This particular account supervisor was not only doing a superb job leading the day-to-day activities of a seven person team and driving superior results, but she had become the confidante, pseudo girlfriend and “shrink” to the primary client contact.  Their relationship was one of those “good problems to have” because as long as this rock star was engaged on the business, the business was rock solid.

At the same time, the client’s over reliance on this account supervisor — and the fact that I let it happen — was a disaster waiting to happen.  Happen it did. Not fun.

What I did wrong

To exacerbate the situation, I scrambled for a plug-and-play replacement for the outgoing employee instead of taking a step back to think about a more effective, more creative, more sustainable solution.  Instead of looking at the resignation as an opportunity to strengthen the client relationship, I was playing not to lose.

I was shackled to the false security that an old, established way of doing something provides.

Although the client was extremely upset that her account lead was leaving the firm, our relationship was deep enough and the broader team proven enough that we’d get the chance to make things right.  As luck would have it, though, the replacement account supervisor (who had been with the firm for a few years) also resigned about one month into her new role.  It wasn’t much longer before the account went up for review.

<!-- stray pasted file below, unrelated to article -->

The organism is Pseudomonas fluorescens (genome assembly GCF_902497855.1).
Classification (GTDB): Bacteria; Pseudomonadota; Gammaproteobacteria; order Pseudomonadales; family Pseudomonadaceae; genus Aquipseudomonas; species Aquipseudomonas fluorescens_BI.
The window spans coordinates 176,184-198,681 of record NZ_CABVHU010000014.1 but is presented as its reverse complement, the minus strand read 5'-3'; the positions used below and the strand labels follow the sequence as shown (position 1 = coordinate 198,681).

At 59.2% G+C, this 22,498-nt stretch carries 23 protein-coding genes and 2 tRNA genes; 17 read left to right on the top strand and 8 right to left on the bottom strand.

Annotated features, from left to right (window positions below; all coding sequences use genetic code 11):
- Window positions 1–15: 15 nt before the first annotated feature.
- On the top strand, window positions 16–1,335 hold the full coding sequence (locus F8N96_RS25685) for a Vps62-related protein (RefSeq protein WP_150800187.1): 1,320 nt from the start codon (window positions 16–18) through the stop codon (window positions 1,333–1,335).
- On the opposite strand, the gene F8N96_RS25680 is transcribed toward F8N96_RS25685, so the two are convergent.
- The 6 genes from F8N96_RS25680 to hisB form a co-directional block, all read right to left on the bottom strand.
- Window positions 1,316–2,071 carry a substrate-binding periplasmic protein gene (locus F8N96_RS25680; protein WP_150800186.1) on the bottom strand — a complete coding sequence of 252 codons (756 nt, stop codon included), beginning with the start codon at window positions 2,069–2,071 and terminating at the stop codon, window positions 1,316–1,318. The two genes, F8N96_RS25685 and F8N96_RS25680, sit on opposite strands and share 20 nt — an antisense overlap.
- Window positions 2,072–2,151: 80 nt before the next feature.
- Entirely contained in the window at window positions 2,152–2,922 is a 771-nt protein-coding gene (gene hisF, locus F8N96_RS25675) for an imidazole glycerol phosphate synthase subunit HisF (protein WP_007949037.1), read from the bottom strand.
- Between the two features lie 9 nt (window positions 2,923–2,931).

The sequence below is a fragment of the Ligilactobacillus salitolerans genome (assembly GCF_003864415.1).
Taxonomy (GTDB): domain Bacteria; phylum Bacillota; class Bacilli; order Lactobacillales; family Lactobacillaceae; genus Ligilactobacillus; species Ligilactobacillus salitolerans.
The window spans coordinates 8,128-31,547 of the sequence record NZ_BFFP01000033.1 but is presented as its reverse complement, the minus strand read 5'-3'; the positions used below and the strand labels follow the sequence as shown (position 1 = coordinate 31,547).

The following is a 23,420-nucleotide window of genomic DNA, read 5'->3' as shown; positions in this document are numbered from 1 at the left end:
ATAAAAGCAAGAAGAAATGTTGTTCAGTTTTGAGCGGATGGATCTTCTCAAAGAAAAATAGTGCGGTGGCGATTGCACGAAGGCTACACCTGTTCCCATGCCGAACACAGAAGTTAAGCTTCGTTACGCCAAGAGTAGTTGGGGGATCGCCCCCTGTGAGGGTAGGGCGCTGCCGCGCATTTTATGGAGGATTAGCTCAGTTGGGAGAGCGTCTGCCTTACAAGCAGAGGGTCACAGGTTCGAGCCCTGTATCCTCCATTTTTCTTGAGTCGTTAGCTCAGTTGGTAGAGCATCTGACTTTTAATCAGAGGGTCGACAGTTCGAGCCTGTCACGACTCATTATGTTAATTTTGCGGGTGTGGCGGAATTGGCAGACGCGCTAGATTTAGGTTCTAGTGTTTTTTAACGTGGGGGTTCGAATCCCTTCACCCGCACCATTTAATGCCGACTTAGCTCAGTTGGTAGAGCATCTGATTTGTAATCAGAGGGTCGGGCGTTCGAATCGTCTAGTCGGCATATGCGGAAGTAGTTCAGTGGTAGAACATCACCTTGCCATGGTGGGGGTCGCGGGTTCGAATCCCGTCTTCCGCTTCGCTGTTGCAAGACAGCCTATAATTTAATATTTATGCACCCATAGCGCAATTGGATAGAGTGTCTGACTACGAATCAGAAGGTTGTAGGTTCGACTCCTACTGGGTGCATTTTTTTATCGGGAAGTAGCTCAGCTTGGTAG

If I had the chance to do it all over again, I’d do a few things differently

First of all, I would never allow the rock star to “own” the client relationship.  The rock star and client should have a tight and trusting relationship, but a client hires a team and an agency. This means Elvis needs to proactively share the stage with the team to demonstrate bench strength and true leadership.

Secondly, I would not respond to the rock star’s resignation as if it were the end of the world.  Employees come and go and agency leaders have to plan for the inevitable. Instead of rushing to replace one rock star with another, I’d embrace the opportunity to treat the account like new business.  This could be an ideal opportunity to bring the entire office together, to get everyone involved in reinvigorating an account with new perspectives and to share the enthusiasm with the client.

Thirdly, I would review the staffing on all accounts to ensure the agency wouldn’t find itself in a similar situation with other clients.  I bet there were a number of accounts at the time that would have benefited from fresh thinking, new personnel, or at the very least, an office-wide brainstorm.

And finally, on an account of this size I would invite the client to become part of the solution by inviting her to participate in a discussion about next steps vs. assuming that she was OK with my simply replacing the outgoing account supervisor with another.

Live and learn.  Any tips to share re: how you have handled similar situations?

P.S.  The agency was able to replace the account — dollar-for-dollar– with a competitive business.  Phew.